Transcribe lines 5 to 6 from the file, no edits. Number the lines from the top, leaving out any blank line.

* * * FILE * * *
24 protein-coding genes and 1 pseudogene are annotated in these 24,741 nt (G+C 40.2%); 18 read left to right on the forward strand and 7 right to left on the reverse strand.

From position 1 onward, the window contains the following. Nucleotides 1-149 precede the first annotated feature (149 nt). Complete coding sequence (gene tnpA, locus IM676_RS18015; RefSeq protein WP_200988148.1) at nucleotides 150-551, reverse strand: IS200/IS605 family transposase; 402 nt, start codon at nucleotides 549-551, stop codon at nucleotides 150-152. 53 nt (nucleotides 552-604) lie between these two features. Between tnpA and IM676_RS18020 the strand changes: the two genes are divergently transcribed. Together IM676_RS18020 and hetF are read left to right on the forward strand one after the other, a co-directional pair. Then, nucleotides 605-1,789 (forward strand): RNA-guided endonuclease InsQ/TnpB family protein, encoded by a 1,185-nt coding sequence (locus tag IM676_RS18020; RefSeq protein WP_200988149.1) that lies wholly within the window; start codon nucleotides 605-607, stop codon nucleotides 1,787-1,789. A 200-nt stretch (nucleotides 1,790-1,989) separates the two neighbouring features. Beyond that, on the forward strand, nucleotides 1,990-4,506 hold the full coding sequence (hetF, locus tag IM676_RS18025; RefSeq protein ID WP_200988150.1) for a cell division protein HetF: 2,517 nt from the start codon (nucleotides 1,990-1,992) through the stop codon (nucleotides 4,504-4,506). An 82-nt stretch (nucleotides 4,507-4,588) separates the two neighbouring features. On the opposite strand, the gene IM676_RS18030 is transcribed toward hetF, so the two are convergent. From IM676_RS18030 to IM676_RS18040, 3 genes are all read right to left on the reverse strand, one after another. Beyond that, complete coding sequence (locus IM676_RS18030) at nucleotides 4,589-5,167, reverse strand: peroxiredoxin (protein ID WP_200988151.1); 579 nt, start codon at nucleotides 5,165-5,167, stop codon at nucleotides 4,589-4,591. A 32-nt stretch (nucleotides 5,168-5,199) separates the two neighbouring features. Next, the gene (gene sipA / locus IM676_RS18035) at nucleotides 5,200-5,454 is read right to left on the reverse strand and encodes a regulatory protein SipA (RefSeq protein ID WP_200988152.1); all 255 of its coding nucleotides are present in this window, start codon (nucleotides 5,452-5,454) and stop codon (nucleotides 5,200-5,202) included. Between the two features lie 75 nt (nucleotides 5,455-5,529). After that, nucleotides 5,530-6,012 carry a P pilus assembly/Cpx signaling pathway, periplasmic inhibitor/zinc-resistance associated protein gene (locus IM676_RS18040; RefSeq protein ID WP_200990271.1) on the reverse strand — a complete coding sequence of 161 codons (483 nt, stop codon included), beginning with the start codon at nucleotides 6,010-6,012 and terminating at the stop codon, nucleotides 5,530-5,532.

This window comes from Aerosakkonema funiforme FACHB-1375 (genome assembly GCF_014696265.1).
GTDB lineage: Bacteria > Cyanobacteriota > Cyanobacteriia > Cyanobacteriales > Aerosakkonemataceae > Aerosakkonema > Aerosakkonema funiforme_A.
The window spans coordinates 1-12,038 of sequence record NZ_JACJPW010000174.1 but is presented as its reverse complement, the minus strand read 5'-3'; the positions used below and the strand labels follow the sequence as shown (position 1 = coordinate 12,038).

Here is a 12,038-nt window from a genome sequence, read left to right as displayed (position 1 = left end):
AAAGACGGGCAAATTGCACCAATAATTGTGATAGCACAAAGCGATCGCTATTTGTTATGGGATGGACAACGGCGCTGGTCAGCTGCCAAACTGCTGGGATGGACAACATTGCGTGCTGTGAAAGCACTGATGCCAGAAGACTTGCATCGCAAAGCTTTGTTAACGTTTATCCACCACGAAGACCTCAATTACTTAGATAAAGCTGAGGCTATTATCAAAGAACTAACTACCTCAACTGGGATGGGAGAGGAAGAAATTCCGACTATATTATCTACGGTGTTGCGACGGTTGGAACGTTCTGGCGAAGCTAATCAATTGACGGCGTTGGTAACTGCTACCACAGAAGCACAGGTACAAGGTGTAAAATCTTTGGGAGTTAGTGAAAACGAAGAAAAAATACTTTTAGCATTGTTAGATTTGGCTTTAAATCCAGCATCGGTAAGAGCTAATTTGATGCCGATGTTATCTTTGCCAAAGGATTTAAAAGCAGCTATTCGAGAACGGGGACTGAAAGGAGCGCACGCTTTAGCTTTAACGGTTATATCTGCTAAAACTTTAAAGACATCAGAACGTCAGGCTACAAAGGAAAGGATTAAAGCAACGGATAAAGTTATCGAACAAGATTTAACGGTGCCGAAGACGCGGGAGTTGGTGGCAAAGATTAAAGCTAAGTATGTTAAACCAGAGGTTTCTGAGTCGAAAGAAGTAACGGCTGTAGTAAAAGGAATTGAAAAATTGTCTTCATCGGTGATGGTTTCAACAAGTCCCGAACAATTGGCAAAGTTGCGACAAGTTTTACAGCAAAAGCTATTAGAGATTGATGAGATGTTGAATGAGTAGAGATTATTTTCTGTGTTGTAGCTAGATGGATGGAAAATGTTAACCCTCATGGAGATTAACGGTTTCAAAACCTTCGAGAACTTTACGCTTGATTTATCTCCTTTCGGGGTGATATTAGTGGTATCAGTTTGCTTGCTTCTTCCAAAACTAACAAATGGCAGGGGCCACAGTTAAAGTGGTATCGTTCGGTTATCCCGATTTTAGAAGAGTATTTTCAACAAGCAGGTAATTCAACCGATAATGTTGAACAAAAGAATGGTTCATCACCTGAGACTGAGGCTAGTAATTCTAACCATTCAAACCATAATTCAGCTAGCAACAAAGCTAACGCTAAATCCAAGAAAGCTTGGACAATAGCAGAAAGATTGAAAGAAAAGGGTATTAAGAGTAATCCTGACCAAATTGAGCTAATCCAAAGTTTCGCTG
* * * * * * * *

The window spans coordinates 1-12,038 of sequence record NZ_JACJPW010000174.1 but is presented as its reverse complement, the minus strand read 5'-3'; the positions used below and the strand labels follow the sequence as shown (position 1 = coordinate 12,038).

Here is a 12,038-nt window from a genome sequence, read left to right as displayed (position 1 = left end):